Different Password Requirements = **bleep**?!?

  1. I created a new user and gave it a password (typed it into both fields)

  2. I created a new share, and granted that new user access to that new share.

  3. I attempted to connect to that new share from Windows by using that new user, but it was denied access.

  4. I edited the user on the NAS by simplifying its password to ‘password’

  5. New user is now able to access the share with the new, simplified password.

  6. **bleep**?

I have seen this before, over and over again with various products and services out there.


  1. Why the **bleep** does the thing allow me to create a password in the user creation place that won’t be accepted later when the user tries to use it?

  2. What are the ACTUAL password requirements/restrictions for user accounts when accessing shares over the network (because it’s different from what is allowed when creating a user account)?

  3. Why can’t you make both areas be consistent with each other?

This is - in all likelihood - a Windows issue, not a My Cloud one. 

You will probably find you can connect as the new user from another device with no problem.

If you have already connected to the WDMC from a PC as one user then Windows will not allow you to connect as another user.

It’s a pain, and there’s really no way around it.

No. You obviously did not read what I wrote.
This has nothing to do with Windows.

I know how Windows works (disconnecting SMB connections via the net use commands, etc), and I can connect to the NAS just fine as many times as I want, etc.

Man, would somebody please read what I actually typed in above?

I would genuinely really appreciate it.

I totally hear what you are saying and part of me agrees with nicktee5. Windows is so lame. I am going to go out on a limb and guess your original password was either more then 32 charachters or included symbols. Windows usually hates that kinda thing. Linux which is what our WDMC run isn’t as pickie.

There is no need to challenge my literacy skills, I read your problem and gave a response based on my understanding of what I had read.

I am not a paid customer service representative, I gave my time and tried to help you. Don’t know why I bothered now.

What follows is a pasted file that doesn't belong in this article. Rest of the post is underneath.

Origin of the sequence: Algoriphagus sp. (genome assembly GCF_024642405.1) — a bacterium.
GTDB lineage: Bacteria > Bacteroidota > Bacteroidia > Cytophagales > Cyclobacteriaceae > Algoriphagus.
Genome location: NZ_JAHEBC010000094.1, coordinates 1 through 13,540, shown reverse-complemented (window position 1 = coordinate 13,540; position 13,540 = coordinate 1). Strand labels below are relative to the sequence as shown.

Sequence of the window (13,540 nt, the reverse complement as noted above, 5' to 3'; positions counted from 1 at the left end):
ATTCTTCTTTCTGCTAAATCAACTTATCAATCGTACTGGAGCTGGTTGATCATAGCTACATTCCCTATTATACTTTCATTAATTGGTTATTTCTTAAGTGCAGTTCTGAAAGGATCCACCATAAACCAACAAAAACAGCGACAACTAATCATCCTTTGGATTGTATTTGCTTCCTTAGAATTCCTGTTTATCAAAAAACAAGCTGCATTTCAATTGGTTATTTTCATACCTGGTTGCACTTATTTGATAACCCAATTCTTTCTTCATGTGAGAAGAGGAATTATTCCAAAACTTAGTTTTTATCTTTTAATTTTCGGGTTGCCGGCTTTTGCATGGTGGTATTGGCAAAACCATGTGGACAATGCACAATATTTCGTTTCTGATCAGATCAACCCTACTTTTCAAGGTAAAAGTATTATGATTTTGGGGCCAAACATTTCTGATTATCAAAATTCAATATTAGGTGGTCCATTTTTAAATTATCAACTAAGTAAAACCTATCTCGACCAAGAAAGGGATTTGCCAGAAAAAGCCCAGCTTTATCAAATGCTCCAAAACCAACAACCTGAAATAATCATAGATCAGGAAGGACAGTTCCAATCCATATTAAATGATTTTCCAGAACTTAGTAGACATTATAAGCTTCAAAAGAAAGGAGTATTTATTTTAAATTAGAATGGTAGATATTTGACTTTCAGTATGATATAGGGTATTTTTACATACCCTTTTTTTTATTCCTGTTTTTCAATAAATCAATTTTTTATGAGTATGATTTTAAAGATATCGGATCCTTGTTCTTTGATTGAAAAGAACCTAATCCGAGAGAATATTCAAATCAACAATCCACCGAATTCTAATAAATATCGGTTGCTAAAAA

@ nate9000
Nope. It has nothing to do with Windows. I use complex passwords in Windows all the time, and they work just fine.
This is about the NAS having two different sets of password requirements/restrictions.

Please allow me to try one more time to explain what is going on here…

First, in order to test it in Windows to verify that the password is not too long or complex for Windows, and to prove that Windows is not the problem…

  1. create user1 in Windows

  2. Give that new user the following password

  3. log into Windows with that new user with the crazy password above

  4. Notice how you are able to log into Windows with that password just fine.

Now, test same on the NAS…

  1. create user1
  2. Give that new user the following password
  3. Notice how the NAS does indeed allow you to create the password as above, and doesn’t say anything about it being too long or too complex at the time of password creation. It simply moves on as if it was successful. .

Now, with that password in place for that new user on the NAS…

  1. Create a new share on the NAS
  2. Modify permissions to give NAS user1 full access to the new share
  3. Attempt to connect to that new share from Windows by using that new user with the password supplied above
  4. Note, how it will not allow you to connect to the share on the NAS when using that new user and the password supplied above.

Then, to show you that it is in fact the NAS that’s causing the problem…

  1. Edit the user on the NAS by simplifying its password to ‘password’
  2. Attempt to connect to that new share from Windows by using that new user with the simplified password of ‘password’
  3. Note, how it now allows you to connect with that new user and simplified password just fine.

Again, this is not the fault of Windows, but of having two completely different sets of password requirements in the NAS; one in the section where you create passwords, and then a different set of requirements in the authentication section that is used when a user atttempts to connect to a share.

You’re able to create the complex password, but then you can’t actually use it.
If there is a password restriction/requirement in your authentication system, then you should have a system in place that will warn the user of and prevent them from creating passwords that are too complex (or whatever). The user can’t know the requirements just by trying all kinds of different combinations. You need to provide that to the user, and then the user can create a password that fits within that realm of requirements.

@ nicktee55

Sorry. I did not mean to offend you.
I do genuinely appreciate all assistance. It’s just that I have seen it so much that it bugs the heck out of me when somebody just comes back with a quick reply on something where they are obviously just going off of one or two little things I said, instead of actually responding to the full thing that I said.

I did not say anything about your level of literacy.

I did not say that you can’t read.

I was merely acknowledging the fact that you were not actually addressing what I actually wrote.

So, if you did in fact actually read it, then I guess I should have asked for you to respond to what I wrote, instead of to what you thought I meant.

If you try the tests that I laid out above and find that I am incorrect in my interpretation of what is going on here, I would very much like to hear about it, and would do whatever it takes to walk through whatever detailed steps you would want to provide for me to see it your way.